Ariel Benjamin and Jonathan Dillard get their start as “Assistants To Mr. MacDevitt”
If you happen to be lucky enough to get a seat to Broadway’s hottest ticket of the year, The Book of Mormon, turn to the back pages of the Playbill. You’ll notice two names listed as Assistant to Mr. MacDevitt. “Mr. MacDevitt” in this case is Brian MacDevitt, who won his fifth Tony Award designing the lighting for this award-sweeping musical, and is now teaching at the University of Maryland.
If you enjoy the biggest hit of the year, you may well envy one of those assistants, Ariel Benjamin. Among the things she had to do for MacDevitt was sit through two whole weeks of performances of the show – tough work, but somebody’s got to do it!
MacDevitt had two grad students acting as assistants at the time that his work on The Book of Mormon was coming to fruition: Benjamin, who had her Bachelors from the State University of New York at New Paltz, and Jonathan Dillard, whose undergraduate work had been at the University of North Carolina at Charlotte.
They helped in his office in the Clarice Smith Center on the College Park, Maryland campus doing research, maintaining records, keeping up with the filing while helping him keep current on his chores as an Associate Professor of Lighting Design in the University’s School of Theatre, Dance and Performance Studies.
For the pair, it was an opportunity to get not just a view of work on a single show, but of the processes that have served him well over a lengthy career as a lighting designer. His career includes over fifty Broadway shows during the past two decades and stretches back to a short time as an assistant to William Mintzer working on shows at DC’s Arena Stage and a longer stint at the old Harlequin Dinner Theatre and the touring company that grew out of its repertoire, Troika Entertainment.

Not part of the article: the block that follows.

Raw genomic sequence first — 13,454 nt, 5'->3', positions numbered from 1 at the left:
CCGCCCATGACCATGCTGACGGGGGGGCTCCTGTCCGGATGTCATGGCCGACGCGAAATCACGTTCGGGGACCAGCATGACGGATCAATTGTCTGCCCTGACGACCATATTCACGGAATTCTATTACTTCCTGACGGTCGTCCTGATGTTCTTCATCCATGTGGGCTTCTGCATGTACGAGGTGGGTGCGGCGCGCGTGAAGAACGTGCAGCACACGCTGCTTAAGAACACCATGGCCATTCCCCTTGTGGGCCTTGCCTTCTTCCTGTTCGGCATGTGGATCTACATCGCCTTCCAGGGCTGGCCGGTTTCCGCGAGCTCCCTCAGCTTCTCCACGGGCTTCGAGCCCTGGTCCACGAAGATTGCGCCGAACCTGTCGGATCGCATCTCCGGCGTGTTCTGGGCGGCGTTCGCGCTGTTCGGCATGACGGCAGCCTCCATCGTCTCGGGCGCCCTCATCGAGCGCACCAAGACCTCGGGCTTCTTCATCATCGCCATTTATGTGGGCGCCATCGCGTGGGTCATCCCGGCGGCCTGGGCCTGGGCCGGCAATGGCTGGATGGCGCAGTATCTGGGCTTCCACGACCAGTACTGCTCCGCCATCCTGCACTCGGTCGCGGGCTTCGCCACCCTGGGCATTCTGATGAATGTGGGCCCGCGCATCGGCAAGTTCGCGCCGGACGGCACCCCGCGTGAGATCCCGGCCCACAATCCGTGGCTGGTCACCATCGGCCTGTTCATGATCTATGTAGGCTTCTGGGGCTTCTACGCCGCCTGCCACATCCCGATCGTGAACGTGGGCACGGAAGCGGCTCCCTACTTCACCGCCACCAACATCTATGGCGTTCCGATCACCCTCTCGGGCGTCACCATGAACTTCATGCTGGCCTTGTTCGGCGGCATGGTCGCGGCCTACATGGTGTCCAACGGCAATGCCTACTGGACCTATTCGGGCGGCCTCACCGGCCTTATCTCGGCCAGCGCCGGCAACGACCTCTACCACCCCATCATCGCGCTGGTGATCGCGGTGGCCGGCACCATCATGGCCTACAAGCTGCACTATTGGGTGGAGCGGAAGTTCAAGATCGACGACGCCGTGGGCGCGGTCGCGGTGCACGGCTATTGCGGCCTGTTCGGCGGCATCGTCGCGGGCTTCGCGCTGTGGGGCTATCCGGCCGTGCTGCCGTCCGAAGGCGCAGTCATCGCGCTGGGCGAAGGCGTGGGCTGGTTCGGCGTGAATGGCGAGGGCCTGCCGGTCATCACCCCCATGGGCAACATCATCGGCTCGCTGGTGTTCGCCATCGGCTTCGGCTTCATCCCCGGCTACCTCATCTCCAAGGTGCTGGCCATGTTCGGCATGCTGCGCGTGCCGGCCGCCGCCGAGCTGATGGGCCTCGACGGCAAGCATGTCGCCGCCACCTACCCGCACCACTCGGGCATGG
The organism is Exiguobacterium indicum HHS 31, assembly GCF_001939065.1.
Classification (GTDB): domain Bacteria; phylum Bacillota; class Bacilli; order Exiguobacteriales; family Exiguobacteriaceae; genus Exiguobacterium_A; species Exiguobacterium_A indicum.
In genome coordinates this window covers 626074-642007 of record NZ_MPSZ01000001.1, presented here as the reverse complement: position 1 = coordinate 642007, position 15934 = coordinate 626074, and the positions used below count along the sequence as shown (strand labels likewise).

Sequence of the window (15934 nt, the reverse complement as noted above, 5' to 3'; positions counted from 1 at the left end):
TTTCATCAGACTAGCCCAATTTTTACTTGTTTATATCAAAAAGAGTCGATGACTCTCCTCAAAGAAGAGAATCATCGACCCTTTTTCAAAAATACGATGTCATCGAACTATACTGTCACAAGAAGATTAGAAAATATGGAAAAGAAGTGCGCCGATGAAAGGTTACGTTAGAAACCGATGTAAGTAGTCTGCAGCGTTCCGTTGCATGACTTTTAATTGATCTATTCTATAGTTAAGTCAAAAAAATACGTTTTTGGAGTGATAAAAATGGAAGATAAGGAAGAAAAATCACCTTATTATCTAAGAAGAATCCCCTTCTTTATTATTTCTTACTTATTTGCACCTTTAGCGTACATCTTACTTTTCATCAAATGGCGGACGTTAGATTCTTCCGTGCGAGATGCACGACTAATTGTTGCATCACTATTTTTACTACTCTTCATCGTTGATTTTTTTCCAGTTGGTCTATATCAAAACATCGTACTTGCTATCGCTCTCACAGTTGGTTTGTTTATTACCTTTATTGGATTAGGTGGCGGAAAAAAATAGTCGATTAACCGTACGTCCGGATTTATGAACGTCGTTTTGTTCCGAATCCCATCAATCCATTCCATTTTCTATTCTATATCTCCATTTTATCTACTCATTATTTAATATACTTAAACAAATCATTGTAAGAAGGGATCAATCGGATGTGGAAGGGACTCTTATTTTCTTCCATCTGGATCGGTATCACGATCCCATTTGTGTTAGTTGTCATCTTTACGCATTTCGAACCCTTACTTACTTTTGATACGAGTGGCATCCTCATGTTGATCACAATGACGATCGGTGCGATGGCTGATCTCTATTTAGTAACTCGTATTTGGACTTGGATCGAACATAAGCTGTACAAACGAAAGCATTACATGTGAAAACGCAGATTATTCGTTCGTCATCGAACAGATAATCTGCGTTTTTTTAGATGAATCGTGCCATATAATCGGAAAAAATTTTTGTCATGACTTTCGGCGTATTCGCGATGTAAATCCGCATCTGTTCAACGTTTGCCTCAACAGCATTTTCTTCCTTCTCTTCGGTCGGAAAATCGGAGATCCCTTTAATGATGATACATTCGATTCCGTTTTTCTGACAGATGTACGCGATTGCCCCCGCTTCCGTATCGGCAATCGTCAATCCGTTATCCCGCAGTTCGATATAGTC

In 2007, MacDevitt decided to relocate from the New York area, where, he realized, he was taking on altogether too many shows to allow any time to be part of the lives of his wife and their two children. He wanted to return to the teaching he had so enjoyed when he was on the faculty of his alma mater, the State University of New York at Purchase. He chose the University of Maryland under the leadership of Daniel MacLean Wagner.
The Masters of Fine Arts program at Maryland has between fifteen and seventeen students enrolled at a time, each taking classes, working on University shows, conducting classes as teaching assistants and doing conceptual design projects. They also work twenty-hours a week earning a stipend through the student assistance program. Among the duties they perform is assisting members of the faculty such as MacDevitt.
MacDevitt gives his assistants the opportunity to work on a specific show. As is his habit, he took each to New York as the project they were assisting on came to fruition so they could see first hand how a Broadway show gets up on its feet.